The United States job market added 313,000 jobs in February, the largest gain since July 2016, according to The Associated Press. Manufacturing companies in particular grew at a pace not seen in almost 14 years, the AP found based on data from a survey of purchasing managers.
The unemployment rate remains unchanged from last month, at 4.1 percent, since the entrance of new workers as well as new jobs keeps the percentage steady. Wage gains have fallen from January’s numbers to 2.6 percent year-over-year, which analysts say is good for the market since increased hourly wage growth can lead to inflation.
President Donald Trump’s proposed tariffs on steel and aluminum imports lead to mixed reactions among analysts. Consulting firm The Trade Partnership estimates that the tariffs would lead to the loss of 145,000 jobs, while more jobs might be gained by domestic steel and aluminum producers. The suspected loss would come further downstream at the automakers, packaged food companies, and industrial machinery manufacturers that use the imported metals.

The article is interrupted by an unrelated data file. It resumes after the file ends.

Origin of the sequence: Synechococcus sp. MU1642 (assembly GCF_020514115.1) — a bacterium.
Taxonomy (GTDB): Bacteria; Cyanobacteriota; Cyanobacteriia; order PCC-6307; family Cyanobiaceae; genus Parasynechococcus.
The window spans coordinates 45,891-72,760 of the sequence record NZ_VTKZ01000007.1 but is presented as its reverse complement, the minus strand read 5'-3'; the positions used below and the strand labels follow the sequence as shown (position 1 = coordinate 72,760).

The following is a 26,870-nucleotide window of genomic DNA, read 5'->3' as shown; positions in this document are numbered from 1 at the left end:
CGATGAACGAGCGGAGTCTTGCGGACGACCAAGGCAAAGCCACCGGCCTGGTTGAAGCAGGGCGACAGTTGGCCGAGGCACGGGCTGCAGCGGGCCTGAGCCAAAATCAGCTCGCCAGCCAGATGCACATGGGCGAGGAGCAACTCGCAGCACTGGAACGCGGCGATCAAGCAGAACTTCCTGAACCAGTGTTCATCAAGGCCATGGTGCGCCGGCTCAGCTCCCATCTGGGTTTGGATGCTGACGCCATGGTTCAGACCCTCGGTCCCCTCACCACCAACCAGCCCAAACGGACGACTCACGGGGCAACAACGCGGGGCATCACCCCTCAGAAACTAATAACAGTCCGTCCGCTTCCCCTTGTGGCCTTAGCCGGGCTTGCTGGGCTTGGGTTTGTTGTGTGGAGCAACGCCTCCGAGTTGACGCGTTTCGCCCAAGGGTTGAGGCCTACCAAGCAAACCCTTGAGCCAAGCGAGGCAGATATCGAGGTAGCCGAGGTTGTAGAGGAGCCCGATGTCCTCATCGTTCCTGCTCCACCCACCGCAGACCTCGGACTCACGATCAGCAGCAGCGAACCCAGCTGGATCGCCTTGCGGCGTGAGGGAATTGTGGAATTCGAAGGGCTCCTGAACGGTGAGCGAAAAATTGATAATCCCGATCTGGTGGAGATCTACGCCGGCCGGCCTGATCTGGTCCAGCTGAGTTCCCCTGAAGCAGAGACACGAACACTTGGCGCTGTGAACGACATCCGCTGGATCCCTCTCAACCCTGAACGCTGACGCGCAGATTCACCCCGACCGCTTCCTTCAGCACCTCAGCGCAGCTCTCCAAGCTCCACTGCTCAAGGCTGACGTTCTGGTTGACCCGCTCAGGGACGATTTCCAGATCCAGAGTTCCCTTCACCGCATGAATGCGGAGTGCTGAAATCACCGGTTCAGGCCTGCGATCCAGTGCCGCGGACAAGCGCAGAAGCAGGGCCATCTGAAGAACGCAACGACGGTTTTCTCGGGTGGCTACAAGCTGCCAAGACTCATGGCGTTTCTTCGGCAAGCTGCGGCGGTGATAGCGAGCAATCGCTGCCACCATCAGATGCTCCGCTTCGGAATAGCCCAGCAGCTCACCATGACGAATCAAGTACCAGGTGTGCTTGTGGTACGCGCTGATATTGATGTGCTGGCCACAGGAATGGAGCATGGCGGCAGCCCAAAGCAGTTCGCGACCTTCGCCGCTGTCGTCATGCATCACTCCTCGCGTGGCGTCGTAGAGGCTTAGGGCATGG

Companies which have gained confidence in domestic growth through the Trump administration’s tax cuts may be responsible in part for the increase in available jobs. The higher after-tax income introduced by the tax cuts also frees up more money for consumers.
Economists polled by the AP forecast growth to continue through the next few months, expanding at a 2 percent annual rate in January-March and 3 percent in the two following quarters.